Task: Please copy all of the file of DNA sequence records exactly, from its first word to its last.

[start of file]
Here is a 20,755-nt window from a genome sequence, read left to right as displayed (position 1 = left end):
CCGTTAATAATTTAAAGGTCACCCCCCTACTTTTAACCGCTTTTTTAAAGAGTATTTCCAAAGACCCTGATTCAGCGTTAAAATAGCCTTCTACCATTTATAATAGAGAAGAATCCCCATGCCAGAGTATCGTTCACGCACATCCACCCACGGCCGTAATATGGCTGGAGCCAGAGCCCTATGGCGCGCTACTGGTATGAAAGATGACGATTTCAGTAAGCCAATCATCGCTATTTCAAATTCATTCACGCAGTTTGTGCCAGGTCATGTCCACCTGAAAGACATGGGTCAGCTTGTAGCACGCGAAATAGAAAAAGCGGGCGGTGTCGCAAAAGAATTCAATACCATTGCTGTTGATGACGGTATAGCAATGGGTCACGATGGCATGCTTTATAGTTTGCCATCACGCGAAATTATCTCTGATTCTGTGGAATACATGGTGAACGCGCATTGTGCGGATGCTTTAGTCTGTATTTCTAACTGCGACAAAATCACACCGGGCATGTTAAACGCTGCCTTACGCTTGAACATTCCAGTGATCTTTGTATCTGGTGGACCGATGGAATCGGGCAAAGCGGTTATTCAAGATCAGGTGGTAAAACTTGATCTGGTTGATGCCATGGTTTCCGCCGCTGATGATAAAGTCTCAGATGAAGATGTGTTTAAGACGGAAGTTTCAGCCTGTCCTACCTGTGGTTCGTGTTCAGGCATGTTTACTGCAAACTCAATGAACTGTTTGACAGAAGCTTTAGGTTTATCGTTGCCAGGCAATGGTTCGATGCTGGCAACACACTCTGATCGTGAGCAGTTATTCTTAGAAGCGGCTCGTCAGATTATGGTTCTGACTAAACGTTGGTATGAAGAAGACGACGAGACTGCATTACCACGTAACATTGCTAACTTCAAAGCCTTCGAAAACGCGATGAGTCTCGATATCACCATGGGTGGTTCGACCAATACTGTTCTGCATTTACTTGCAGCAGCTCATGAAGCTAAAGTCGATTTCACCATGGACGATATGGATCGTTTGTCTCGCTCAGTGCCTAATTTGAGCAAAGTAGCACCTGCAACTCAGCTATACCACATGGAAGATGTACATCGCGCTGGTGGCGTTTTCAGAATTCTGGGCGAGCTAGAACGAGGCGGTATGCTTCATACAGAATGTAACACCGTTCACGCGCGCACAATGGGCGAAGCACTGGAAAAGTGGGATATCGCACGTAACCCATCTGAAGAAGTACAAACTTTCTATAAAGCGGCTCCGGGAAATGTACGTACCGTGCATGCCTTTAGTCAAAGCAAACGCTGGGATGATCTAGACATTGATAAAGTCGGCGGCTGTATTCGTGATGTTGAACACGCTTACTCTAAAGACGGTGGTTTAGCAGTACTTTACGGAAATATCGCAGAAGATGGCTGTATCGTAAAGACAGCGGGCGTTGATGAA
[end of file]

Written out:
Here is a 20,755-nt window from a genome sequence, read left to right as displayed (position 1 = left end):
CCGTTAATAATTTAAAGGTCACCCCCCTACTTTTAACCGCTTTTTTAAAGAGTATTTCCAAAGACCCTGATTCAGCGTTAAAATAGCCTTCTACCATTTATAATAGAGAAGAATCCCCATGCCAGAGTATCGTTCACGCACATCCACCCACGGCCGTAATATGGCTGGAGCCAGAGCCCTATGGCGCGCTACTGGTATGAAAGATGACGATTTCAGTAAGCCAATCATCGCTATTTCAAATTCATTCACGCAGTTTGTGCCAGGTCATGTCCACCTGAAAGACATGGGTCAGCTTGTAGCACGCGAAATAGAAAAAGCGGGCGGTGTCGCAAAAGAATTCAATACCATTGCTGTTGATGACGGTATAGCAATGGGTCACGATGGCATGCTTTATAGTTTGCCATCACGCGAAATTATCTCTGATTCTGTGGAATACATGGTGAACGCGCATTGTGCGGATGCTTTAGTCTGTATTTCTAACTGCGACAAAATCACACCGGGCATGTTAAACGCTGCCTTACGCTTGAACATTCCAGTGATCTTTGTATCTGGTGGACCGATGGAATCGGGCAAAGCGGTTATTCAAGATCAGGTGGTAAAACTTGATCTGGTTGATGCCATGGTTTCCGCCGCTGATGATAAAGTCTCAGATGAAGATGTGTTTAAGACGGAAGTTTCAGCCTGTCCTACCTGTGGTTCGTGTTCAGGCATGTTTACTGCAAACTCAATGAACTGTTTGACAGAAGCTTTAGGTTTATCGTTGCCAGGCAATGGTTCGATGCTGGCAACACACTCTGATCGTGAGCAGTTATTCTTAGAAGCGGCTCGTCAGATTATGGTTCTGACTAAACGTTGGTATGAAGAAGACGACGAGACTGCATTACCACGTAACATTGCTAACTTCAAAGCCTTCGAAAACGCGATGAGTCTCGATATCACCATGGGTGGTTCGACCAATACTGTTCTGCATTTACTTGCAGCAGCTCATGAAGCTAAAGTCGATTTCACCATGGACGATATGGATCGTTTGTCTCGCTCAGTGCCTAATTTGAGCAAAGTAGCACCTGCAACTCAGCTATACCACATGGAAGATGTACATCGCGCTGGTGGCGTTTTCAGAATTCTGGGCGAGCTAGAACGAGGCGGTATGCTTCATACAGAATGTAACACCGTTCACGCGCGCACAATGGGCGAAGCACTGGAAAAGTGGGATATCGCACGTAACCCATCTGAAGAAGTACAAACTTTCTATAAAGCGGCTCCGGGAAATGTACGTACCGTGCATGCCTTTAGTCAAAGCAAACGCTGGGATGATCTAGACATTGATAAAGTCGGCGGCTGTATTCGTGATGTTGAACACGCTTACTCTAAAGACGGTGGTTTAGCAGTACTTTACGGAAATATCGCAGAAGATGGCTGTATCGTAAAGACAGCGGGCGTTGATGAA